2 TRICK #4: The Magic Milk Pitcher Teacher s Guide (continued) Content Standard E (Science and Technology): As a result of activities in grades 58, all students should develop Abilities of Technological Design, including the ability to Design a Solution or Product, and Understandings About Science and Technology. Fundamental concepts and principles that underlie this standard include: Technological designs have constraints. Some constraints are unavoidable, for example, properties of materials, other constraints limit choices in the design, for example, aesthetics. Related Benchmarks from Benchmarks for Science Literacy: Section IB (Scientific Inquiry): By the end of 8 th grade, students should know that: What people expect to observe affects what they actually do observe. Section 3A (Technology and Science): By the end of 8 th grade, students should know that: Engineers, architects, and others who engage in design and technology use scientific knowledge to solve practical problems, but they usually have to take human values and limitations into account as well. Section 3B (Design and Systems): By the end of 8 th grade, students should know that: Design usually involves taking constraints into account. constraints are unavoidable Other constraints limit choices. Section 9C (Shapes): Some Exploration of how linear measures, areas, and volumes change with size will strengthen the concepts themselves and help, generally, in leading students toward ideas of scale (Most children in grades 68 expect area and volume to change in direct proportion to linear length.) Glossary: design constraints Circumstances which limit or restrict the choices a designer has in design of a product. Some constraints are unavoidable and others relate to such considerations as economics, aesthetics, or marketing. Important Science Concepts: 1. Containers of different shapes may have the same volume. 2. Liquids assume the shape of their container.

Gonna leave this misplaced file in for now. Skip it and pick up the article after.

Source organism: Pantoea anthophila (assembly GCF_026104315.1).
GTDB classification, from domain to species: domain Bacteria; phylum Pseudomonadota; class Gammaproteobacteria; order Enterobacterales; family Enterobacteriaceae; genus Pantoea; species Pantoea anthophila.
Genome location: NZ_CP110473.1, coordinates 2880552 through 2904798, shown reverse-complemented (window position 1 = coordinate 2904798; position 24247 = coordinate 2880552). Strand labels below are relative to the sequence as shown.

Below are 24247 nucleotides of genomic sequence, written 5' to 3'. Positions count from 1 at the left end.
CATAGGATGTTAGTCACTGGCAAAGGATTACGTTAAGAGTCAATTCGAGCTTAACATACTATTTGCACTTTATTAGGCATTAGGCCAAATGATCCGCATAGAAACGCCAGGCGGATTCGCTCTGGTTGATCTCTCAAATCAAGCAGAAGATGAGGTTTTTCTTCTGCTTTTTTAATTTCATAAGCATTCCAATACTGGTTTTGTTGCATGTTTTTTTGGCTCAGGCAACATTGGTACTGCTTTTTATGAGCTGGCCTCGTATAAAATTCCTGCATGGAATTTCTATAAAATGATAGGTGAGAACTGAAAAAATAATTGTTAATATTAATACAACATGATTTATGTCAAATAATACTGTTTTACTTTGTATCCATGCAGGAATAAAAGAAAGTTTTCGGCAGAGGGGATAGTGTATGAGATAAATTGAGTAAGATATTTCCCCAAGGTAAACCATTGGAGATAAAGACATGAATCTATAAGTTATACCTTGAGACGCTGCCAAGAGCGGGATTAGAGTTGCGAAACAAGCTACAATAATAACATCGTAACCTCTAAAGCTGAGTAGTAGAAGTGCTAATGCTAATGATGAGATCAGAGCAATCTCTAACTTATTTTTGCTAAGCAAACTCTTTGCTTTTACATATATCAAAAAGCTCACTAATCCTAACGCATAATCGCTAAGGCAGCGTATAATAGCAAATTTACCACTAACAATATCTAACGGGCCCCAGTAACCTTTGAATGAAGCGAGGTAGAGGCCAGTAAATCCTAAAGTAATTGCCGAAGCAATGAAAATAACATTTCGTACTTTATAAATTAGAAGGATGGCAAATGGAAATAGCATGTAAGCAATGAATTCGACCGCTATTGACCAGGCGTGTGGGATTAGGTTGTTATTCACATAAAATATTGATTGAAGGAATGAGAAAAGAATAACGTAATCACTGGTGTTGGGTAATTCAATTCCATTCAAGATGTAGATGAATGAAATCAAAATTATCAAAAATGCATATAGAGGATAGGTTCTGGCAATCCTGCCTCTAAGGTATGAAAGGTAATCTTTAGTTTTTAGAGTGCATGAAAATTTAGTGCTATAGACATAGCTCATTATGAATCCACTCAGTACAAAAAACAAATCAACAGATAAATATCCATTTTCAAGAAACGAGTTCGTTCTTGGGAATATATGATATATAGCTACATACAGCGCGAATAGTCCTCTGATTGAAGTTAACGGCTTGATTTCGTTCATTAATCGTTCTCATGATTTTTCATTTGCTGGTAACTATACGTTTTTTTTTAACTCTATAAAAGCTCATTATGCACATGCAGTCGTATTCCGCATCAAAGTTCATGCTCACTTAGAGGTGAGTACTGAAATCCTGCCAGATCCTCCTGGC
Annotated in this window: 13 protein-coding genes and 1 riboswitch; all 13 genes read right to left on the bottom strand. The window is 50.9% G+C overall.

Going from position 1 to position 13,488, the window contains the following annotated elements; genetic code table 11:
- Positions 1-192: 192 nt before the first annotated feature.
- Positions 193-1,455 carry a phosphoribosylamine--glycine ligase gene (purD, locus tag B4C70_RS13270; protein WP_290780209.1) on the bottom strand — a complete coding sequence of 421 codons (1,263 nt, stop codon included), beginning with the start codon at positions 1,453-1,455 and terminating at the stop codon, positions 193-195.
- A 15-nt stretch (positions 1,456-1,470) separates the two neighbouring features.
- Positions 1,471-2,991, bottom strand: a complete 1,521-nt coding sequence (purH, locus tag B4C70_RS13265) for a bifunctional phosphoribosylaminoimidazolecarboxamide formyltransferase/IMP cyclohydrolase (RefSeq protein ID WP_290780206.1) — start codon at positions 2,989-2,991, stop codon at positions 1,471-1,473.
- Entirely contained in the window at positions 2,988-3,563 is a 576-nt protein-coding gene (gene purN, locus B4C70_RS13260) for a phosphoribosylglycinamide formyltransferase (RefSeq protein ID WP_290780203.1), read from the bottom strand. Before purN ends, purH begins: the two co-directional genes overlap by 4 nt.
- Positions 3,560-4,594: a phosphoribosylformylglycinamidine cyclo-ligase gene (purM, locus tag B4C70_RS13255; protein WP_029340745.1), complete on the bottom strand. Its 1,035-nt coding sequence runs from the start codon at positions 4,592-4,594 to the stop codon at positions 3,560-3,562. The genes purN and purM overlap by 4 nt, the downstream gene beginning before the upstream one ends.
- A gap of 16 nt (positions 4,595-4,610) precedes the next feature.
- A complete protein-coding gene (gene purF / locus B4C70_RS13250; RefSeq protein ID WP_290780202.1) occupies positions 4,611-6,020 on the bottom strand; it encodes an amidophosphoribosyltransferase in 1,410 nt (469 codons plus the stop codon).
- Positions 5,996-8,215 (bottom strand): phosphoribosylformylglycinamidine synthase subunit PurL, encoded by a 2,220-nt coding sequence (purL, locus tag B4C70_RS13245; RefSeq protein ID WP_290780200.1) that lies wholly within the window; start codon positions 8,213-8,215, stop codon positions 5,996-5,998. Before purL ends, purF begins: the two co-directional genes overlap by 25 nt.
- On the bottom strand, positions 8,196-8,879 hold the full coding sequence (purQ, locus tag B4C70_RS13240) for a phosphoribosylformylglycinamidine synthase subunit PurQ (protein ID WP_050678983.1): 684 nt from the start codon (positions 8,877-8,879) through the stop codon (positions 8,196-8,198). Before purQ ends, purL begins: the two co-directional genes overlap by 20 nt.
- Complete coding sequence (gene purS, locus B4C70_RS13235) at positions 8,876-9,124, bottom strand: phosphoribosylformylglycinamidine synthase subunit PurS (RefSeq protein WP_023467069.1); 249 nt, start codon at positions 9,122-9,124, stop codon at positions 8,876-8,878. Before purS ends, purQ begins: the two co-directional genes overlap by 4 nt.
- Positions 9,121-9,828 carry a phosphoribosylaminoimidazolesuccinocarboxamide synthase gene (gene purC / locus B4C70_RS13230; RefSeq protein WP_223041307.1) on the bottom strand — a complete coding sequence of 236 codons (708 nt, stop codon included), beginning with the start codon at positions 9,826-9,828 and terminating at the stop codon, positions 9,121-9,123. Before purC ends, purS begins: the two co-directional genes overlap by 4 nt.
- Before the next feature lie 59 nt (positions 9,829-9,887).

3 TRICK #4: The Magic Milk Pitcher Teacher s Guide (continued) Materials for Inquiry: Water Food Coloring Measuring Cups or Graduated Cylinders 2 Plastic Cups, one smaller and a little shorter than the other (One should fit into the other with a space between the walls.) Procedure: Engagement: Show the video of the Magic Milk Pitcher Trick. Have students brainstorm in their Inquiry Journals possible explanations for the trick. Exploration, Explanation, and Extension: see Student Handout Evaluation: 1. Have students propose an explanation for how toy baby bottles, which appear to empty as they are tipped and refill when turned upright, are constructed. Ideas for Further Exploration: Students might consider one or more of the following questions: 1. Does the use of milk rather than water make the trick more visually effective? 2. How do the shapes of cardboard containers affect perceptions of the volume of product in the container? 3. What effect do illustrations on cardboard packaging have on consumer perceptions?